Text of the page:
A multimillion-rand black economic empowerment (BEE) deal that was meant to be a good story across racial lines has gone terribly wrong.
Thapelo and Tshepiso Mothibinyane risked all to pursue their dream of being pioneers in the niche sector of raise boring but, a few months after buying a minority stake in one of the few companies in that sector, with the help of the Industrial Development Corporation (IDC), it seems their dream is turning into a nightmare.
A raise borer is a vast machine used to excavate a circular hole in the ground, from a higher to a lower mining level, thus avoiding the use of explosives.
The Mothibinyanes bought a 40% stake in Atlantis Group of Companies (AGC), a previously wholly owned family multinational mining contracting company, specialising in raise boring, blind boring and other drilling services, based in Randfontein on the West Rand.
However, relations between the shareholders soured and the majority owner, Sarel Smit, who was also the CEO, was fired in the process.
Speaking to City Press, Thapelo Mothibinyane said the problems started when there was resistance from the company to have a board and governance structure, as required by the IDC funding agreement.
“We were all very excited about this opportunity, given that we are the first black South African youths to enter into the raise boring industry,” he said, adding that nothing could have prepared him for the challenges he is facing as a black industrialist.
“There was no sincere buy-in and support from the majority shareholder to do so, from the beginning. In fact, there were instances when, in our view, there was a deliberate attempt to frustrate the corporatisation of the company. As such, it took longer for us to set up these structures.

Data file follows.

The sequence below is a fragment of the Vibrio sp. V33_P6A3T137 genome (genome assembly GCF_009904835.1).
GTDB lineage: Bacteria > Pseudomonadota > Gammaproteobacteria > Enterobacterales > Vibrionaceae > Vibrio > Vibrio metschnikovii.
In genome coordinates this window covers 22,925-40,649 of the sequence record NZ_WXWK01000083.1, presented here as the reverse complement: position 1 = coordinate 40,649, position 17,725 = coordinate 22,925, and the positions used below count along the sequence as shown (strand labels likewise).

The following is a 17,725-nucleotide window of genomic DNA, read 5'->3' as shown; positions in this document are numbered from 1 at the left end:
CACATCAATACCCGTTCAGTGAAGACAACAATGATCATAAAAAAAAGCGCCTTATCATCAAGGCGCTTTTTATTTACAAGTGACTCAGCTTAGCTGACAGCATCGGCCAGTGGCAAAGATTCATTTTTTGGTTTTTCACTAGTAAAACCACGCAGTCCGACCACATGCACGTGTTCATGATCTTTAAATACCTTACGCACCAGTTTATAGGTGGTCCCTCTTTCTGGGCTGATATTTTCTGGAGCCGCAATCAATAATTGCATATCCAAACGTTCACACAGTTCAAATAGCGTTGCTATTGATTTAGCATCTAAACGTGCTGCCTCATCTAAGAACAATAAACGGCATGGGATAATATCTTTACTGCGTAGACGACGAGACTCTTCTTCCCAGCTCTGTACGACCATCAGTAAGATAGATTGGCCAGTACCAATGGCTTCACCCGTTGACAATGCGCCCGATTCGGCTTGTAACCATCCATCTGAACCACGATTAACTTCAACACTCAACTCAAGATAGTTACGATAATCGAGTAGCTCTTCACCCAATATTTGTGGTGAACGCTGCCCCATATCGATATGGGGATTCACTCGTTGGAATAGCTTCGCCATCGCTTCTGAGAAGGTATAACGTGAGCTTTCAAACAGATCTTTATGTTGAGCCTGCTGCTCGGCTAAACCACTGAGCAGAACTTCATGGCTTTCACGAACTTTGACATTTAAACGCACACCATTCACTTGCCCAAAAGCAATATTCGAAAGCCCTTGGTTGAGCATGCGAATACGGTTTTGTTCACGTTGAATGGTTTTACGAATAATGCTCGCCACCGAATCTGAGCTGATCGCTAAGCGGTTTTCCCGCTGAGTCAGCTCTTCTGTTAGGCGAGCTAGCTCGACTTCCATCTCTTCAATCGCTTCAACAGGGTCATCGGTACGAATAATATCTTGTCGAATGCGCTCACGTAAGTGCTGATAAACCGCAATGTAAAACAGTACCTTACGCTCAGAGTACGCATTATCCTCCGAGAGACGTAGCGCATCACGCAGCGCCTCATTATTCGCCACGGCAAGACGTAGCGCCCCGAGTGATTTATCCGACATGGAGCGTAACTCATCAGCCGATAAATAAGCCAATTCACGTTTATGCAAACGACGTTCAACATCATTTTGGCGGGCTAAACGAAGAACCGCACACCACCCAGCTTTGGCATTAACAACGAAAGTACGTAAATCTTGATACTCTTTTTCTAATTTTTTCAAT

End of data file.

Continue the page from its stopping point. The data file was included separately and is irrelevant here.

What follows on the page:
"In December 2017, the newly formed board arranged corporate governance training for us. However, the majority shareholder [Smit] was not overly enthusiastic about having a board to which he would be accountable and following good governance processes. It was clear that he wanted to retain the status quo where he made all the decisions without needing approval from anyone,” Mothibinyane said.
The board found that there was a culture of not separating company from personal expenses and had to introduce internal controls, but the changes were not welcomed, he said.
“Some members of the majority shareholder’s family, who also worked for the company, have repeatedly used intimidation as a tactic to bulldoze everyone, to continue to get things done their way. For example, there was bugging in three offices belonging to black senior management with no staff member willing to testify as they were threatened not to disclose any information in this regard,” Mothibinyane said.
Matters came to a head and the board was forced to institute a disciplinary hearing against the CEO.
“What followed was his dismissal after he was found guilty on three serious charges, and since then members of staff including ourselves as shareholders and senior executives have been subjected to intimidation. In fact, the majority shareholder has contacted AGC’s suppliers and customers in what appears to us like an effort to turn them against the company. He also instructed our bankers to freeze the company’s bank account,” he said.
Mothibinyane explained that he has opened a fraud case against Smit after monies totalling over a million rands were transferred to his personal account from the company’s Brazil and Zambia subsidiaries.